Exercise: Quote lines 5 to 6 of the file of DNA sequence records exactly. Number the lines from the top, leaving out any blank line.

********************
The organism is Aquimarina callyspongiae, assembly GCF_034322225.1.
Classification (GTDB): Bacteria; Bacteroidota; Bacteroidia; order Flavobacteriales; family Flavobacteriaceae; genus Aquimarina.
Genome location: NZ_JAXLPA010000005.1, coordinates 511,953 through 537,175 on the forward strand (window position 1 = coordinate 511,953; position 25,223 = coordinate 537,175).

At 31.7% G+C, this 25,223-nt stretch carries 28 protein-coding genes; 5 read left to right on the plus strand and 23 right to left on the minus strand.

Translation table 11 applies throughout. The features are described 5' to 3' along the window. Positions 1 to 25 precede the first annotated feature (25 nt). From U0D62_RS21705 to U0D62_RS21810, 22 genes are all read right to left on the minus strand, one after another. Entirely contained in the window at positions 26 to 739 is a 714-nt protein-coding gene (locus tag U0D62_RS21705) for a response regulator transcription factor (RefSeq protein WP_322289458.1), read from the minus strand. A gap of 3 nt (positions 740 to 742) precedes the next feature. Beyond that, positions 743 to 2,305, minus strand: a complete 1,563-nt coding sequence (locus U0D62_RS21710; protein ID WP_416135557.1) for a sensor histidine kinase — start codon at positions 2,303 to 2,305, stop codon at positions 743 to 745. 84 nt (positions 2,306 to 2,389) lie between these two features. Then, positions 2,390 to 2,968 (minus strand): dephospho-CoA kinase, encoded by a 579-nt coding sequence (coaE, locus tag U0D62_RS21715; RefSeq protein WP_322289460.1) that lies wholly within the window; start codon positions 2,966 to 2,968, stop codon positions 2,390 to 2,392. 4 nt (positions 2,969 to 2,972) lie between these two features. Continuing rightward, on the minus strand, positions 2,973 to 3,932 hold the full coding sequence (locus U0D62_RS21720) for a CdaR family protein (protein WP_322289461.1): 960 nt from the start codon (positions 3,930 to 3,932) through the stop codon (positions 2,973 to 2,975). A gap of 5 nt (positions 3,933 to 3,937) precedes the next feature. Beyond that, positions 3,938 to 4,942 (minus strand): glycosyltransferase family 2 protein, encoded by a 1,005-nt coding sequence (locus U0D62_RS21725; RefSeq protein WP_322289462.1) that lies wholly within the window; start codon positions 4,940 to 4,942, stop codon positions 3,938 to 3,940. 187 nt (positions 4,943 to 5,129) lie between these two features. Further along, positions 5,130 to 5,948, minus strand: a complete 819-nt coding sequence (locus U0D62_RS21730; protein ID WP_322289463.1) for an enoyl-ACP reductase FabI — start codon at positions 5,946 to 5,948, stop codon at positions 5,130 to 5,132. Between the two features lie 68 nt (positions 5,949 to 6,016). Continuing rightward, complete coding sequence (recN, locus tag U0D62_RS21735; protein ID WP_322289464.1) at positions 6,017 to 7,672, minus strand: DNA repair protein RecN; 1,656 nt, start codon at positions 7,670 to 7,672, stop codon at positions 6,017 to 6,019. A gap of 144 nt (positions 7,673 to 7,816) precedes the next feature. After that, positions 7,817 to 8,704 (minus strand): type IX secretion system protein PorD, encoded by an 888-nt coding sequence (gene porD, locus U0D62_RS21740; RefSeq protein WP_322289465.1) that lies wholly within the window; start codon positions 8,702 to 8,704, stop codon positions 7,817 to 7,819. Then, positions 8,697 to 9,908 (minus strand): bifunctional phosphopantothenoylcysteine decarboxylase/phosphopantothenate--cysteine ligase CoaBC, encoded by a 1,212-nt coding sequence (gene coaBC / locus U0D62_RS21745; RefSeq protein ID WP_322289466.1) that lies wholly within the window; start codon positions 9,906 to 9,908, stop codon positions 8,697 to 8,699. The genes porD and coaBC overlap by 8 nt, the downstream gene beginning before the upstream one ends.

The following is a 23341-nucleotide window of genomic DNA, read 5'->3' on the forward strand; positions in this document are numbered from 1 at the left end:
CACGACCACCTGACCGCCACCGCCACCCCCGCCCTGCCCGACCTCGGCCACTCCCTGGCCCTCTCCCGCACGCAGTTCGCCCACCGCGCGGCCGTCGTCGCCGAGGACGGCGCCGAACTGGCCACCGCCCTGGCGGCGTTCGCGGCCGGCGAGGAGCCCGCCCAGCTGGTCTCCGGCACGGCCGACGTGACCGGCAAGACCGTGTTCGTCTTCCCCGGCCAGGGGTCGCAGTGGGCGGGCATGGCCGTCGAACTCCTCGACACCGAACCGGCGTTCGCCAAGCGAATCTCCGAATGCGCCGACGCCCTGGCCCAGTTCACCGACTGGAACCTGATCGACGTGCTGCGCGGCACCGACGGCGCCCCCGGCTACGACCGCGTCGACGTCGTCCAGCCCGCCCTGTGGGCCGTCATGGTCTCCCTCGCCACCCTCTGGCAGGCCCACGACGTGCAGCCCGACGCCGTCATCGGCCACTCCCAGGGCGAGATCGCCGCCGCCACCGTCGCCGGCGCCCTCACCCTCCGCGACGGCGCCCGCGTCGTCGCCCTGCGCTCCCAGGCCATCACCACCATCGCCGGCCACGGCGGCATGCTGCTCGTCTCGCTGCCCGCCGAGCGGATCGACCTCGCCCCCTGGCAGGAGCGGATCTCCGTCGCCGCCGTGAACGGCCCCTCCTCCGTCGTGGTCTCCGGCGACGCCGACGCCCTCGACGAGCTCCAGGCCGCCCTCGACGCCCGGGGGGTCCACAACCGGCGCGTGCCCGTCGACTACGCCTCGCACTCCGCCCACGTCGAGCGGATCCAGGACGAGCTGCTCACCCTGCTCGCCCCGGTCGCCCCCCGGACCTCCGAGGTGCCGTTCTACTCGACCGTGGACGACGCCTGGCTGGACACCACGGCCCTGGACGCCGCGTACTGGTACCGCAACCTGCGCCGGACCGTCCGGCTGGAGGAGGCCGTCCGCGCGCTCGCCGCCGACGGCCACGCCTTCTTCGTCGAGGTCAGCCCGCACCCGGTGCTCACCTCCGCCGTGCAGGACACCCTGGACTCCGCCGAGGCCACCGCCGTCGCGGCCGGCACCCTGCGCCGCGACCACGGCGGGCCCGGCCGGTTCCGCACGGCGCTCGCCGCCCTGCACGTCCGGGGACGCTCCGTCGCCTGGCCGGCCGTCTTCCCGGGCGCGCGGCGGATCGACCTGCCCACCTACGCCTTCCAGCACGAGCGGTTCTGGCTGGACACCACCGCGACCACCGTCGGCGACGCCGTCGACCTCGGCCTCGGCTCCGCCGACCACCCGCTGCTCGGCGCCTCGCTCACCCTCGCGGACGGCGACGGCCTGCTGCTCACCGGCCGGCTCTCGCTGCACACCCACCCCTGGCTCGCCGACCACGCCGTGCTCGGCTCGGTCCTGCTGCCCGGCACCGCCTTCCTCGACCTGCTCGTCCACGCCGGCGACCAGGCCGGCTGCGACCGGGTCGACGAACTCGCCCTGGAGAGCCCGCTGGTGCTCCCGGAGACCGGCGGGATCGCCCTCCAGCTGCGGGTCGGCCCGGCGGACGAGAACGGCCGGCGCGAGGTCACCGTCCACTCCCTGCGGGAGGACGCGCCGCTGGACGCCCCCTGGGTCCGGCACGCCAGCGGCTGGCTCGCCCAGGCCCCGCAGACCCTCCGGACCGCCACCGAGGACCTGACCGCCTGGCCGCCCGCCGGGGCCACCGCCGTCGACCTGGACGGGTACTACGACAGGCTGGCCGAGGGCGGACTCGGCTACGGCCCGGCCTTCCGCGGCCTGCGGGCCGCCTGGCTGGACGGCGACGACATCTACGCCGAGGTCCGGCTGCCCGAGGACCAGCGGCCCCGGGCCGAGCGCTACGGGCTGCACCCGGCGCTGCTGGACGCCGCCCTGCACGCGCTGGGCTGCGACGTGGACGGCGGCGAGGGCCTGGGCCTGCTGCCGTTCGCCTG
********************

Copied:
Translation table 11 applies throughout. The features are described 5' to 3' along the window. Positions 1 to 25 precede the first annotated feature (25 nt). From U0D62_RS21705 to U0D62_RS21810, 22 genes are all read right to left on the minus strand, one after another. Entirely contained in the window at positions 26 to 739 is a 714-nt protein-coding gene (locus tag U0D62_RS21705) for a response regulator transcription factor (RefSeq protein WP_322289458.1), read from the minus strand. A gap of 3 nt (positions 740 to 742) precedes the next feature. Beyond that, positions 743 to 2,305, minus strand: a complete 1,563-nt coding sequence (locus U0D62_RS21710; protein ID WP_416135557.1) for a sensor histidine kinase — start codon at positions 2,303 to 2,305, stop codon at positions 743 to 745. 84 nt (positions 2,306 to 2,389) lie between these two features. Then, positions 2,390 to 2,968 (minus strand): dephospho-CoA kinase, encoded by a 579-nt coding sequence (coaE, locus tag U0D62_RS21715; RefSeq protein WP_322289460.1) that lies wholly within the window; start codon positions 2,966 to 2,968, stop codon positions 2,390 to 2,392. 4 nt (positions 2,969 to 2,972) lie between these two features. Continuing rightward, on the minus strand, positions 2,973 to 3,932 hold the full coding sequence (locus U0D62_RS21720) for a CdaR family protein (protein WP_322289461.1): 960 nt from the start codon (positions 3,930 to 3,932) through the stop codon (positions 2,973 to 2,975). A gap of 5 nt (positions 3,933 to 3,937) precedes the next feature. Beyond that, positions 3,938 to 4,942 (minus strand): glycosyltransferase family 2 protein, encoded by a 1,005-nt coding sequence (locus U0D62_RS21725; RefSeq protein WP_322289462.1) that lies wholly within the window; start codon positions 4,940 to 4,942, stop codon positions 3,938 to 3,940. 187 nt (positions 4,943 to 5,129) lie between these two features. Further along, positions 5,130 to 5,948, minus strand: a complete 819-nt coding sequence (locus U0D62_RS21730; protein ID WP_322289463.1) for an enoyl-ACP reductase FabI — start codon at positions 5,946 to 5,948, stop codon at positions 5,130 to 5,132. Between the two features lie 68 nt (positions 5,949 to 6,016). Continuing rightward, complete coding sequence (recN, locus tag U0D62_RS21735; protein ID WP_322289464.1) at positions 6,017 to 7,672, minus strand: DNA repair protein RecN; 1,656 nt, start codon at positions 7,670 to 7,672, stop codon at positions 6,017 to 6,019. A gap of 144 nt (positions 7,673 to 7,816) precedes the next feature. After that, positions 7,817 to 8,704 (minus strand): type IX secretion system protein PorD, encoded by an 888-nt coding sequence (gene porD, locus U0D62_RS21740; RefSeq protein WP_322289465.1) that lies wholly within the window; start codon positions 8,702 to 8,704, stop codon positions 7,817 to 7,819. Then, positions 8,697 to 9,908 (minus strand): bifunctional phosphopantothenoylcysteine decarboxylase/phosphopantothenate--cysteine ligase CoaBC, encoded by a 1,212-nt coding sequence (gene coaBC / locus U0D62_RS21745; RefSeq protein ID WP_322289466.1) that lies wholly within the window; start codon positions 9,906 to 9,908, stop codon positions 8,697 to 8,699. The genes porD and coaBC overlap by 8 nt, the downstream gene beginning before the upstream one ends.

The following is a 23341-nucleotide window of genomic DNA, read 5'->3' on the forward strand; positions in this document are numbered from 1 at the left end: